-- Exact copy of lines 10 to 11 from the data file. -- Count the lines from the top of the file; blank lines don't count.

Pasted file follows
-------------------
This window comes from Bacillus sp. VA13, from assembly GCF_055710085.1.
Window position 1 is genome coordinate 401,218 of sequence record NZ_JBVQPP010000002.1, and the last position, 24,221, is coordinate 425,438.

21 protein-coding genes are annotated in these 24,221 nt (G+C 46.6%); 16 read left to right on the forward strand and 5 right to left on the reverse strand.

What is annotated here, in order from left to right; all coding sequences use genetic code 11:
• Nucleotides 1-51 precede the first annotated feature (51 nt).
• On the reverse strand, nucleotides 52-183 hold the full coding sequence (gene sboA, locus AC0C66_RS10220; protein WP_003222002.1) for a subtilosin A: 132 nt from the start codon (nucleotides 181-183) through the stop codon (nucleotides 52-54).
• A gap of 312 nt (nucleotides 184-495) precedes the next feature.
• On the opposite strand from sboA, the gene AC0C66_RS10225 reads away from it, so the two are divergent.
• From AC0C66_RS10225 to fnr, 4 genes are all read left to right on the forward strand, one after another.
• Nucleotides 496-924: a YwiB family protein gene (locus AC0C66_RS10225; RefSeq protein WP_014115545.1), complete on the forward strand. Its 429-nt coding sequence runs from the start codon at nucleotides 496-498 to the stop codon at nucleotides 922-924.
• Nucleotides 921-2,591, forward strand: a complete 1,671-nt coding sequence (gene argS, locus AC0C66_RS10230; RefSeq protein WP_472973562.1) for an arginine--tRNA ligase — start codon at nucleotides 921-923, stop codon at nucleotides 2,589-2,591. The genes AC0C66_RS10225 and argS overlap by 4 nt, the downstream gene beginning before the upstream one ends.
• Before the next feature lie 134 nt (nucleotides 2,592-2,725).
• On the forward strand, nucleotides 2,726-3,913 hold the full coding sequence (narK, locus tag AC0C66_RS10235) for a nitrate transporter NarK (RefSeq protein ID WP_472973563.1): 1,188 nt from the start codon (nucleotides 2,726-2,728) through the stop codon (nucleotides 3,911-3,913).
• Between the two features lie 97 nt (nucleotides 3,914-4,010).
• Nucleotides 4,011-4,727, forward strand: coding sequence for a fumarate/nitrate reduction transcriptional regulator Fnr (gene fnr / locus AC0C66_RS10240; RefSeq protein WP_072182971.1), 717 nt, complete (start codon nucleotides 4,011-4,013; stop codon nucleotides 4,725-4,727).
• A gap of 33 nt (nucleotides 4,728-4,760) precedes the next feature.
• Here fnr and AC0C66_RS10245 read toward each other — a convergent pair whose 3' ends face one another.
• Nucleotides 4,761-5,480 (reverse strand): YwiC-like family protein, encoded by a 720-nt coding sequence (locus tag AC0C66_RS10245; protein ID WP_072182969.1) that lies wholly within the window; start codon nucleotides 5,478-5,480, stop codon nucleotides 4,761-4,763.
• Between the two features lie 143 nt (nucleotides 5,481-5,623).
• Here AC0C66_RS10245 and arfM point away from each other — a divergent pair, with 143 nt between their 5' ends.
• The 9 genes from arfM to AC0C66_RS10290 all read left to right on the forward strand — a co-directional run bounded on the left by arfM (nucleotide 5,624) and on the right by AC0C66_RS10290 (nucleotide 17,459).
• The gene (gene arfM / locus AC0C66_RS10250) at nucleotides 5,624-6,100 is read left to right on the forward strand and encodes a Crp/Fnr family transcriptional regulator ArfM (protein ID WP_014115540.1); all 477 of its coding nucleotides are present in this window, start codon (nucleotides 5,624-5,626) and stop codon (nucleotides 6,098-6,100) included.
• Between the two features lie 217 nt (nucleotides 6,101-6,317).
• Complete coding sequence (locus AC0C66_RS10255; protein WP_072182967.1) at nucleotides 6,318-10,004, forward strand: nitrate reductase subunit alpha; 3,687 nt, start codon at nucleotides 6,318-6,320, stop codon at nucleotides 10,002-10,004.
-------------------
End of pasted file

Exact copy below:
• Nucleotides 496-924: a YwiB family protein gene (locus AC0C66_RS10225; RefSeq protein WP_014115545.1), complete on the forward strand. Its 429-nt coding sequence runs from the start codon at nucleotides 496-498 to the stop codon at nucleotides 922-924.
• Nucleotides 921-2,591, forward strand: a complete 1,671-nt coding sequence (gene argS, locus AC0C66_RS10230; RefSeq protein WP_472973562.1) for an arginine--tRNA ligase — start codon at nucleotides 921-923, stop codon at nucleotides 2,589-2,591. The genes AC0C66_RS10225 and argS overlap by 4 nt, the downstream gene beginning before the upstream one ends.